Andy Brown

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Keyboardist Andy Brown and guitarist Rex Ritter have been in two bands together, both with recording histories. Jessamine, considered an example of the style known as "drone rock," with apologies to bee…
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Keyboardist Andy Brown and guitarist Rex Ritter have been in two bands together, both with recording histories. Jessamine, considered an example of the style known as "drone rock," with apologies to bee hives, came out of the obscure college town of Galion, Ohio, but became associated with the Pacific Northwest once the band relocated to Seattle. As the term post rock began getting bandied about, apologies to mailmen, the pair of collaborators would fold this folded the band in favor of a new project called Fontanelle. This late '90s outfit differed from the previous band in that Brown and Ritter began shuffling through a changing group of additional players rather than settling into the fixed membership, college-chum vibe of Jessamine. Not that there is anything wrong with this kind of camaradarie, at least in terms of projecting appeal. Jessamine's first Sub Pop single, ""Your Head Is So Small managed to get positive attention despite especially big-headed competition in 1994.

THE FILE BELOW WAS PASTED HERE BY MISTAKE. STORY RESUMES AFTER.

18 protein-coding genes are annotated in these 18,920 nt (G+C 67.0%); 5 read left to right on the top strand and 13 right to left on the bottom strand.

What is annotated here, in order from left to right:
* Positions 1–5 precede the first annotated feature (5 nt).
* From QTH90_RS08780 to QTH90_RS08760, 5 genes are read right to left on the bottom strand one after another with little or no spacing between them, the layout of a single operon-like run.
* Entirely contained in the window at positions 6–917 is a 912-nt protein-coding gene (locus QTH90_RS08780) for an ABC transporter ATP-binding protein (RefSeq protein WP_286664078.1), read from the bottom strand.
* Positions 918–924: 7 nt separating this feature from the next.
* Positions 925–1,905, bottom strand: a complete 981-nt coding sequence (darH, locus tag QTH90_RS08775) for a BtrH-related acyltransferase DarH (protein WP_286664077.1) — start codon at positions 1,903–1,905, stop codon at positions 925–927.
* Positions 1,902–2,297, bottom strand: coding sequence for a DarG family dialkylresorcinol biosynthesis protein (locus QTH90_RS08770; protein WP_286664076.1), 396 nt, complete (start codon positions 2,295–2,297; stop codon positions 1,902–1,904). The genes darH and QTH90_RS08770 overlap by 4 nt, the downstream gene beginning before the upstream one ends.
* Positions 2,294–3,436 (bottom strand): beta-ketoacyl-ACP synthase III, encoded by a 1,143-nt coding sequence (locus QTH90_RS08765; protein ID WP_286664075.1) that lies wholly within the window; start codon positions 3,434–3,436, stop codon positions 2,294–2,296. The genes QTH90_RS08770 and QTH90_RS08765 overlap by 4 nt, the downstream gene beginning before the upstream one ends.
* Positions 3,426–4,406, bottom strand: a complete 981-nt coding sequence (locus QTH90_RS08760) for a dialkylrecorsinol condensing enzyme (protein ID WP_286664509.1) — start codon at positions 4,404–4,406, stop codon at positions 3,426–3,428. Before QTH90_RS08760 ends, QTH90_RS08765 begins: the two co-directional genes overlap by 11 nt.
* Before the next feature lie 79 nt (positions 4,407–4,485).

The four year history of Jessamine included ambitious collaborations with other droning denizens such as Spectrum. At some point, home base for the collective shifted south a few hours to Portland.Brown and Ritter were back in action within the same year of Jessamine's demise, inviting players such as keyboardists Paul Dickow and Brian Foote, the latter a musician always ready to run with an idea. Guitarist Charlie Smyth and former Jessamine drummer Michael Faeth have also been featured on Fontanelle efforts such as Don't Stay Too Long, perhaps written in tribute to such a "hired gun" ethos in production. Speaking of which, Brown has also produced and engineered efforts by bands such as Magnog.